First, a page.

I woke to snow yesterday, watch a few minutes of the news (plenty enough for me, thank you very much, what with GS and oil spills and other cheery stuff) and did the only sensible thing. I went collecting ramps.
Ramps are a spring ephemeral, delicate and delicious, a mild kind of wild leek. It doesn’t hurt that, around here anyway, they grow in the same spot as Trillium, a gorgeous, showy flower that carpets the ground with deep russet blooms. Gathering leeks is work. They grow on a steep, slippery slope, in icy earth and they grow deep. You must dig them up. Pulling will get you a hand full of greens and no bulb. Getting enough to provide a nice addition to a dish of fried potatoes takes some committment to wild food foraging. I returned home muddy and cold but satisfied.
Other things are spring up just now. I will harvest and dry nettles today and my fiddleheads are just poking up so I may get a small meal out them too. I think everybody who is interested in local food systems and preparedness needs to have a location specific wild food guide. In fact, you should have several as they don’t all have the same information. I would prefer to know 10 plants really well rather than a tiny bit about 100. It is also very important to know how to harvest responsibly. Some things, like nettles and dandelions are so abundant, over harvesting is impossible, but others, like ramps are delicate and be harvested out of an area. Never take all of something. Leave enough to make a new crop the following year. Watch where you walk. You don’t want to trample a nearby endangered plant in your quest for a prize. Don’t take more than you can eat.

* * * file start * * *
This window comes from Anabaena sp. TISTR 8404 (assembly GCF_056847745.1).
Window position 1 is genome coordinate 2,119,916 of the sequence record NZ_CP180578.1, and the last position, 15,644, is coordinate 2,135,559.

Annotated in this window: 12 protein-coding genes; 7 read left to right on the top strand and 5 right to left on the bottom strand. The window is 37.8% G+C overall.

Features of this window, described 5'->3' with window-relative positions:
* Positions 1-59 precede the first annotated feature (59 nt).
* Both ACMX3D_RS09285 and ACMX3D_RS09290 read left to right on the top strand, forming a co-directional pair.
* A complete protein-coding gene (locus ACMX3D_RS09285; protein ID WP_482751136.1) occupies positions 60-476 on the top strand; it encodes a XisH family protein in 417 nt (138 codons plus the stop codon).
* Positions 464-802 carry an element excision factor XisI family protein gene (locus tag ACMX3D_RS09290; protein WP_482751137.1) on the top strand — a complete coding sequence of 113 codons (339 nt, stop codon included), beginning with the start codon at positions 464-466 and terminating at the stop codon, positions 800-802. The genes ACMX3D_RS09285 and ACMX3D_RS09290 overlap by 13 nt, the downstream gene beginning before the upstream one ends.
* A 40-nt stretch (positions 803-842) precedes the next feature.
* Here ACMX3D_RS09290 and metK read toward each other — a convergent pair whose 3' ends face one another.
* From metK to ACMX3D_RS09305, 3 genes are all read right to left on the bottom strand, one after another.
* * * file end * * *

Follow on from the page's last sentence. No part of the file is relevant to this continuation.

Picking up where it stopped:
You will never get fat on foraging. I expended way more calories in getting those ramps than I got from them, but greens can provide some necessary nutrients at just the time our bodies most need them. My pickles are gone, my fruit consumed, but nettles and ramps will fill the gap until asparagus gets bigger. My simple blessing is this: Earth abides, earth provides. I am so grateful. Thank you